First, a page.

Prevalence, frequency and duration of hypnotic drug use among elderly living at home

Department of Health Care of the Elderly, University of Nottingham Medical School, Queen's Medical Centre.
British medical journal (Clinical research ed.) 03/1988; 296(6622):601-2. DOI: 10.1136/bmj.296.6622.601
Source: PubMed


Details of consumption of hypnotic drugs derived from a nationally representative sample of elderly people were analysed in terms of the prevalence, duration, and likely frequency of use. Of 1020 randomly selected subjects aged 65 and over 16% (166) reported using (mainly benzodiazepine) hypnotic drugs, and of these 89% reported having taken such a drug the night before the interview. Most of these users (73%) had been taking hypnotic drugs for more than one year, with 25% reporting drug use for more than 10 years. These results suggest that for most elderly users of hypnotic drugs, patterns of consumption encourage the development of cumulative effects and benzodiazepine dependence.

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    • "Comparing this to other reports, the prevalence of sleep medication use in the community setting was about 6.5–19% [11] [12] [13], in the psychogeriatric outpatient setting was 37.3% [14], and in the residential care centers it varied from 2.3 to 56.5% [15]. The results of use in this study were quite high as the study setting was a tertiary care hospital; subjects were likely to have multiple medical illnesses of more severity than in the general or community setting. "
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    ABSTRACT: Objective: To demonstrate patients’ strategies for insomnia, prevalence of sleep medication usage, and to determine factors associated with daytime function. Methods: Subjects who were aged > 60 years and who attended the internal medicine outpatient clinic of Srinagarind Hospital, Thailand were randomly interviewed from March 2012 to August 2013. Information on baseline characteristics and sleep variables were collected. Descriptive statistics were used to analyze baseline data, univariate and multiple logistic regression were used to analyze associated factors on poorly perceived impacts on daily life. Results: One hundred participants were recruited. The majority of them were female (74%). Self-help technique was used by 45%. The prevalence of sleep medication use was 45% without gender differences (P = 0.66). Using multiple logistic analysis, only 3 factors: diabetes with an adjusted odds ratio (OR) 5.40, being female (adjusted OR 0.28), and non-pharmacological management (adjusted OR 0.23) were independent factors of poorly perceived impacts on daily life. Conclusion: Frequent use of sleep medication and self-help strategy among older adults with chronic medical illnesses with insomnia was high. Diabetes and male sex were risk factors of poorly perceived impacts on daily life while self-help strategy with non-pharmacological use was a protective factor.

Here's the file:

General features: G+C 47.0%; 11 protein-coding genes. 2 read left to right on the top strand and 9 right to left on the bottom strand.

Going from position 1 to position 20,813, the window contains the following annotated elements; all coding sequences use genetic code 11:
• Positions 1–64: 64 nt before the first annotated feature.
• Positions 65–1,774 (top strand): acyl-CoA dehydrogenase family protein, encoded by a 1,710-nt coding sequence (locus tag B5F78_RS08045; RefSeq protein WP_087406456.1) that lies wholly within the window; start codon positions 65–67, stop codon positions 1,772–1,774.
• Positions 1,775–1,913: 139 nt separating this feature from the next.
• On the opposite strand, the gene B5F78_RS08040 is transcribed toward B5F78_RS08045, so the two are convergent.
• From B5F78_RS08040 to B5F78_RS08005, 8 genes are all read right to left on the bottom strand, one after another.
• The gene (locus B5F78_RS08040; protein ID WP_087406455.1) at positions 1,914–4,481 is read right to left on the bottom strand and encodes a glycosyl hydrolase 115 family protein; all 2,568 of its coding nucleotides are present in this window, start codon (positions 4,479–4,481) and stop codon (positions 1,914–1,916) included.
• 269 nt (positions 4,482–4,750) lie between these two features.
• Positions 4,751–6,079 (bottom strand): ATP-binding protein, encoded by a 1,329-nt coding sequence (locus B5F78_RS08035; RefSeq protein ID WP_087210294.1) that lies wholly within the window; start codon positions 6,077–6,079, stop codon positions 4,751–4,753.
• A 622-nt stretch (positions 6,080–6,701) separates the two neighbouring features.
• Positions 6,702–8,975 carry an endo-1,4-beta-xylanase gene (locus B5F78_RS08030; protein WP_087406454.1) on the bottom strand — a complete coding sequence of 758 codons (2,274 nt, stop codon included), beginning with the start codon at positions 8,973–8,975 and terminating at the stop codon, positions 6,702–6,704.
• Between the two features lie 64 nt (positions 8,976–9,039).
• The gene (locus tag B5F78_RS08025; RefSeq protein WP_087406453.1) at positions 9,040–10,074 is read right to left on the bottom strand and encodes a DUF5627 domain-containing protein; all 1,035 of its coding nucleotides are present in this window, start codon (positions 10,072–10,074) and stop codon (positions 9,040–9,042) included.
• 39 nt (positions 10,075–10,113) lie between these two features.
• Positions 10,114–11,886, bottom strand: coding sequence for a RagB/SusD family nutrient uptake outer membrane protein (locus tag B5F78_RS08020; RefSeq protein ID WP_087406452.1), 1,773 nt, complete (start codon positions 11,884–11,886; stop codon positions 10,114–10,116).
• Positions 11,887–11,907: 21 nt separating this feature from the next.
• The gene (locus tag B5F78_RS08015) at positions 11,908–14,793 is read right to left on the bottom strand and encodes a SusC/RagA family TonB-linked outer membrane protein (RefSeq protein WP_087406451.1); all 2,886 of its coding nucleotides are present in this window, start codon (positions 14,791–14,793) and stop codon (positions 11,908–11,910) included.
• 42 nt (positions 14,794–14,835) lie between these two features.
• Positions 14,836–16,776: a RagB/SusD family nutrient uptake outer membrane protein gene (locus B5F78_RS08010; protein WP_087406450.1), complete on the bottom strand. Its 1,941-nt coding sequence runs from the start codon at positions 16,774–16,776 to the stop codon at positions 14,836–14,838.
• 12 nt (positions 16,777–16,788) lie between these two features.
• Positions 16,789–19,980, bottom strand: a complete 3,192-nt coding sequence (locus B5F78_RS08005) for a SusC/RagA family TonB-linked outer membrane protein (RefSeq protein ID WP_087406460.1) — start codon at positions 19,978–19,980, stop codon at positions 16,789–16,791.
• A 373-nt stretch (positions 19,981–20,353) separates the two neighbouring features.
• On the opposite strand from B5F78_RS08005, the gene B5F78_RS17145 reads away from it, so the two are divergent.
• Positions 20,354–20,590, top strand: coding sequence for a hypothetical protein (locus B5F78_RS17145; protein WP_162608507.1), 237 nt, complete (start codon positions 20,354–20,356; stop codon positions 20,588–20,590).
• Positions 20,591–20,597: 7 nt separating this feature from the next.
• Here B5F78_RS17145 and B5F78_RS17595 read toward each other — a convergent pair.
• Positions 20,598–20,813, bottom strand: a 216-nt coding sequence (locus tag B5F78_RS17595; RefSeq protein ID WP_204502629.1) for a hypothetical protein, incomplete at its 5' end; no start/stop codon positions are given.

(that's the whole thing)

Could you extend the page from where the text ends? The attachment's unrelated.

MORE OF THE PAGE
Full-text · Article · Dec 2013 · European geriatric medicine
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    • "En revanche, les symptômes liés à la dépendance et à l'abus seraient de moins bon indicateurs d'un usage à risque au sein de cette population (Egan et al., 2000 ;Morgan et al., 1988 ;Whitcup et Miller, 1987). De ce fait, certains auteurs ciblent le nombre ainsi que la fréquence de renouvellement des prescriptions sur une période donnée (Morgan et al., 1988 ;Whitcup et Miller, 1987), alors que d'autres renvoient à une durée déterminée à un minimum de 135 jours sur les 180 jours suivant la prescription initiale de la BZD (Egan et al., 2000). Certains auteurs fixent enfin un seuil de 180 jours par année pour pouvoir identifier un usage chronique et ils réduisent à 30 jours la limite critique entre l'usage approprié et l'usage prolongé (Alfano et al., 2007 ;Luijendijk et al, 2008 ;Tamblyn et al., 1994). "

    Full-text · Article · Jan 2011 · Sante mentale au Quebec
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    • "Although a reduction of benzodiazepine use had been demonstrated in community settings (Schmidt 1998), improved recognition of anxiety disorder and reduction in the use of atypical antipsychotics have led to a renewed increase in the use of benzodiazepines. In a nationally representative British sample of people aged 65 or older (Morgan 1988), the prevalence of hypnotic drug use was 16%. The rate of use was 13% among people aged 65–74 and 20% among those aged 75 or older. "
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    ABSTRACT: Very little attention has been paid to the invisible epidemic of substance misuse among older people in the UK. This article looks at the prevalence of substance misuse in the people over the age of 60. The reasons for difficulty in diagnosing substance misuse are explored and ways to improve diagnostic ability are discussed. Substance misuse leads to severe physical and psychiatric morbidity that is being managed by meagre resources. The article provides recommendations on specific issues related to interventions, biological and psychosocial, and training of psychiatrists.
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